If you are an avid theater-goer with an interest in Hollywood movies, you might have noticed that the number of comedies on the big screen seems to have declined sharply over the last two decades.
Whereas people used to line up to see films like Home Alone, Bruce Almighty, or The Hangover, we haven’t had hits like those in a while. The handful of comedies that do become hits — such as Murder Mystery — do so exclusively on streaming platforms. Famous directors who specialize in comedy, such as Judd Apatow, are becoming a rarity. After his career-defining franchise had burned out, The Hangover director Todd Phillips made the drama film Joker. Come to think of it, would a straightforward, laughter-for-laughter’s-sake comedy, like Airplane, Shawn of the Dead, or The 40-Year-Old Virgin, even get greenlit in today’s studio system?
How did the movie industry get to this point? Some say it’s all because of the pandemic, arguing that studios are focusing on big, action-driven blockbusters — with familiar, tried-and-tested characters — to get audiences back into the theaters in order to make up for the income they lost during lockdown. Still, the pandemic can’t fully explain the pattern.
Another likely factor is the fact that what society considers funny and acceptable is not the same at it was 25 years ago. Stand-up comedians have regularly discussed how issues such as gender norms and political correctness have completely changed their field. Comedians like Louis C.K. have been ousted from the industry completely. Comedy films are now being judged by the same standards. The way the cult film Heathers represented school shootings was once considered entertaining, while today it’s seen as inappropriate. Similarly, American Pie is now sexist where it had once been received as merely promiscuous.
It’s not that modern-day comedy writers are running out of options for new material – only those under fire have attested as much. Rather, it’s that they are trying to deliver comedic material in an increasingly severe and earnest manner. In an article titled “Comedy’s existential crisis,” Vox journalist Aja Romano asks when entertaining became confused with informing, educating, talking down. From Bo Burnham to Ricky Gervais, contemporary comedians do not tell jokes so much as they tell us how they feel others should think and behave.
Perhaps the biggest reason that comedy films are disappearing is because they do not perform well overseas. Far from it, actually. Will Farrell’s 2006 movie Talladega Nights, about NASCAR, grossed $148 million in the United States, but only $14 million abroad, while the 2015 film Trainwreck made $110 million in the US yet $30 million abroad. The list of examples goes on and on. Dramas work the opposite; they often raise more money internationally than they do at home, meaning that even movies that flop at home can still become financial successes following their release in other parts of the world.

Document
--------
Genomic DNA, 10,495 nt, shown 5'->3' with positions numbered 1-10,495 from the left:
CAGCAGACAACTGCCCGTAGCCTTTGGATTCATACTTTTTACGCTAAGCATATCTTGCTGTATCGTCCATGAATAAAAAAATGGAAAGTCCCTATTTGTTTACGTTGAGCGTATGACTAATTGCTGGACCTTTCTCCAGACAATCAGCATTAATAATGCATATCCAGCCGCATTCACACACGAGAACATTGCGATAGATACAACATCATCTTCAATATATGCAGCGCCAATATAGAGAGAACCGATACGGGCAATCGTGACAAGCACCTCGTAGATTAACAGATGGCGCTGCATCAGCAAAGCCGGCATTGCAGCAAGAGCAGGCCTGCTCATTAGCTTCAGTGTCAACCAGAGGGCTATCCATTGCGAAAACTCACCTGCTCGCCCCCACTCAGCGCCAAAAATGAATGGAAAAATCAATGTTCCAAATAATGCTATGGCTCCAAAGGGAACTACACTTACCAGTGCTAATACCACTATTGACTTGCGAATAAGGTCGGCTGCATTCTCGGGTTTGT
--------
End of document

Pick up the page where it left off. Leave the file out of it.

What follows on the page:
Drama is universal. The emotions dramatic stories can provoke — fear, anger, sorrow — transcend time and space. Humor, on the other hand, often differs drastically from one culture to another. Growing up in the Netherlands, this reporter has seen many a Hollywood comedy film that failed to properly resonate with Dutch audiences.
Some examples include Garfield, Yogi Bear, Alvin and the Chipmunks, and other animated films based on characters that are familiar to American children but unknown across the Atlantic. Live-action, adult-oriented comedies like Spring Break and Book Smart also belong in this list, not because they feature unfamiliar characters but because they revolve around unrelatable concepts. In the case of Spring Break, that concept is the spring break: a type of holiday that doesn’t exist in the Netherlands. In case of Book Smart, it’s the American high school, which is simply too different from its Dutch counterpart for any of the film’s jokes to translate. Talladega Nights probably did not do well abroad because NASCAR, like lacrosse, is an American sport; a film based on Formula 1 would have made more money overseas.
The line separating cross-cultural comedies from culturally specific ones isn’t always obvious. Both Rowan Atkinson and Steve Coogan are British character actors known for roles they have portrayed and perfected over the course of decades: Mr. Bean and Alan Partridge. Mr. Bean is an international sensation because Atkinson relies more on action than he does on words. Although Alan Partridge, a tone-deaf reporter, is also known for his physical comedy, he was created as a commentary on the British news industry. Thus, while Mr. Bean’s antics crack up British people as much as non-British ones, Alan Partridge is at his funniest when you have a working knowledge of either English culture, broadcasting, or, better yet, broadcasting in England.
In an article written for Hollywood Insider, Ben Ross argues that Hollywood comedies haven’t disappeared so much as they have taken on new forms. “Now,” he writes, “we’re seeing big-name franchises injecting more humor or being more in-tune with making their audience laugh.” He brings up the Marvel Cinematic Universe, noting that movies such as Thor: Ragnarok can be classified not just as action movies but superhero movies as well. Indeed, whereas early the Marvel films are serious and stoic, contemporary ones are defined by their levity, the pin inching closer to comedy than tragedy.
Ross concludes that “comedy movies are becoming less of their own individual genre and are more of a blending of others.” But while old-school comedies are a lot scarcer than they used to be, they have not disappeared completely. “That’s why it’s important to support those riskier non-franchise films, especially comedies, and give them a try on streaming or in theaters. After all, who knows what you’re gonna get?”
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